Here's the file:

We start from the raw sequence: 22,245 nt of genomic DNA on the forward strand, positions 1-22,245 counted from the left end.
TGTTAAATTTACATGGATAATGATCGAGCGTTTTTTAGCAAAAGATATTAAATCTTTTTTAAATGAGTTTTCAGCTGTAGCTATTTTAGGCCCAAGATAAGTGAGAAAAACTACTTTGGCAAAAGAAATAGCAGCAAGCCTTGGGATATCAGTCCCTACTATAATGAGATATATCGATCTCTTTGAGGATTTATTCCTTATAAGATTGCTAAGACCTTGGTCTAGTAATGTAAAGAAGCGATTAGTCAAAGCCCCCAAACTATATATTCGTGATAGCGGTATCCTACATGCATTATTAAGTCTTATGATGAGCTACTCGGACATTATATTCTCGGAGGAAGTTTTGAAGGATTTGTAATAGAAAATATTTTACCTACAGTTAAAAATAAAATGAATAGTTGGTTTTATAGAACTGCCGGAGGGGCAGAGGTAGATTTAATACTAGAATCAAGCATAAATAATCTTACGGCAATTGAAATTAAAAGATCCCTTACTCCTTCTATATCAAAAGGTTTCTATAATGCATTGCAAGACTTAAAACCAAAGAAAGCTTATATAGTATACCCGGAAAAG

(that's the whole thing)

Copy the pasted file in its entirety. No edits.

We start from the raw sequence: 22,245 nt of genomic DNA on the forward strand, positions 1-22,245 counted from the left end.
TGTTAAATTTACATGGATAATGATCGAGCGTTTTTTAGCAAAAGATATTAAATCTTTTTTAAATGAGTTTTCAGCTGTAGCTATTTTAGGCCCAAGATAAGTGAGAAAAACTACTTTGGCAAAAGAAATAGCAGCAAGCCTTGGGATATCAGTCCCTACTATAATGAGATATATCGATCTCTTTGAGGATTTATTCCTTATAAGATTGCTAAGACCTTGGTCTAGTAATGTAAAGAAGCGATTAGTCAAAGCCCCCAAACTATATATTCGTGATAGCGGTATCCTACATGCATTATTAAGTCTTATGATGAGCTACTCGGACATTATATTCTCGGAGGAAGTTTTGAAGGATTTGTAATAGAAAATATTTTACCTACAGTTAAAAATAAAATGAATAGTTGGTTTTATAGAACTGCCGGAGGGGCAGAGGTAGATTTAATACTAGAATCAAGCATAAATAATCTTACGGCAATTGAAATTAAAAGATCCCTTACTCCTTCTATATCAAAAGGTTTCTATAATGCATTGCAAGACTTAAAACCAAAGAAAGCTTATATAGTATACCCGGAAAAG